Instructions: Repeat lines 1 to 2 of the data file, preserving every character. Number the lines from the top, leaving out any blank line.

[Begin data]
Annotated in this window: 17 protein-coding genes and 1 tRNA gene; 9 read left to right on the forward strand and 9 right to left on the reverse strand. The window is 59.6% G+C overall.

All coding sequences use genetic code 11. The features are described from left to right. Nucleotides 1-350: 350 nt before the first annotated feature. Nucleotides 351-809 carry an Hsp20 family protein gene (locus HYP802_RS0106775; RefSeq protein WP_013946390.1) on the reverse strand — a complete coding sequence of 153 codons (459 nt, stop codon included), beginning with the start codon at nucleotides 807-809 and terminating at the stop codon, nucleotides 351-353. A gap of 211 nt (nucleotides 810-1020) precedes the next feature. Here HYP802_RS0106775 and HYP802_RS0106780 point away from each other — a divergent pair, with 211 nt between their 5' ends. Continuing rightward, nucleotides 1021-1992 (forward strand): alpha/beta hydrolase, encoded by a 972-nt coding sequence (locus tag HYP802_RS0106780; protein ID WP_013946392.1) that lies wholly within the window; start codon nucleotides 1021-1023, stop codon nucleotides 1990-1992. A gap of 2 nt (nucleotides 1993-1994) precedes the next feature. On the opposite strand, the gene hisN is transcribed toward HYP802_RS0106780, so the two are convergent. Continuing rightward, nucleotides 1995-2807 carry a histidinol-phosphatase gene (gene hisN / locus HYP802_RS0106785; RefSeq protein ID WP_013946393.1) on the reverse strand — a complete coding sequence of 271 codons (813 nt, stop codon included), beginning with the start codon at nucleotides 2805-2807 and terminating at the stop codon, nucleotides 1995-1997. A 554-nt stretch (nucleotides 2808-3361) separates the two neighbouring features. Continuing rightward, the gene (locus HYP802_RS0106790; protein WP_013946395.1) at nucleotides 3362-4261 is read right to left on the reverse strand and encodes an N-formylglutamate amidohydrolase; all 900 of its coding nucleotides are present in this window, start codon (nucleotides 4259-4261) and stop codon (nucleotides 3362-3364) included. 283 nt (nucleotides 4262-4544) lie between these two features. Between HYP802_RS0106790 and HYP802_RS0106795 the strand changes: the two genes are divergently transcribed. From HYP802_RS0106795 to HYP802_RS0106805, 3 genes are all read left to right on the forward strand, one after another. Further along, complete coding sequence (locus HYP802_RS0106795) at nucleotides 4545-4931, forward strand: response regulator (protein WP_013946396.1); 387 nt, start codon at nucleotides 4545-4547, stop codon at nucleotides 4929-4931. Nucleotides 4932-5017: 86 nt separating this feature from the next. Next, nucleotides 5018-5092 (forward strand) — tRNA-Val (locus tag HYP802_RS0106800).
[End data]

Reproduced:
Annotated in this window: 17 protein-coding genes and 1 tRNA gene; 9 read left to right on the forward strand and 9 right to left on the reverse strand. The window is 59.6% G+C overall.

All coding sequences use genetic code 11. The features are described from left to right. Nucleotides 1-350: 350 nt before the first annotated feature. Nucleotides 351-809 carry an Hsp20 family protein gene (locus HYP802_RS0106775; RefSeq protein WP_013946390.1) on the reverse strand — a complete coding sequence of 153 codons (459 nt, stop codon included), beginning with the start codon at nucleotides 807-809 and terminating at the stop codon, nucleotides 351-353. A gap of 211 nt (nucleotides 810-1020) precedes the next feature. Here HYP802_RS0106775 and HYP802_RS0106780 point away from each other — a divergent pair, with 211 nt between their 5' ends. Continuing rightward, nucleotides 1021-1992 (forward strand): alpha/beta hydrolase, encoded by a 972-nt coding sequence (locus tag HYP802_RS0106780; protein ID WP_013946392.1) that lies wholly within the window; start codon nucleotides 1021-1023, stop codon nucleotides 1990-1992. A gap of 2 nt (nucleotides 1993-1994) precedes the next feature. On the opposite strand, the gene hisN is transcribed toward HYP802_RS0106780, so the two are convergent. Continuing rightward, nucleotides 1995-2807 carry a histidinol-phosphatase gene (gene hisN / locus HYP802_RS0106785; RefSeq protein ID WP_013946393.1) on the reverse strand — a complete coding sequence of 271 codons (813 nt, stop codon included), beginning with the start codon at nucleotides 2805-2807 and terminating at the stop codon, nucleotides 1995-1997. A 554-nt stretch (nucleotides 2808-3361) separates the two neighbouring features. Continuing rightward, the gene (locus HYP802_RS0106790; protein WP_013946395.1) at nucleotides 3362-4261 is read right to left on the reverse strand and encodes an N-formylglutamate amidohydrolase; all 900 of its coding nucleotides are present in this window, start codon (nucleotides 4259-4261) and stop codon (nucleotides 3362-3364) included. 283 nt (nucleotides 4262-4544) lie between these two features. Between HYP802_RS0106790 and HYP802_RS0106795 the strand changes: the two genes are divergently transcribed. From HYP802_RS0106795 to HYP802_RS0106805, 3 genes are all read left to right on the forward strand, one after another. Further along, complete coding sequence (locus HYP802_RS0106795) at nucleotides 4545-4931, forward strand: response regulator (protein WP_013946396.1); 387 nt, start codon at nucleotides 4545-4547, stop codon at nucleotides 4929-4931. Nucleotides 4932-5017: 86 nt separating this feature from the next. Next, nucleotides 5018-5092 (forward strand) — tRNA-Val (locus tag HYP802_RS0106800).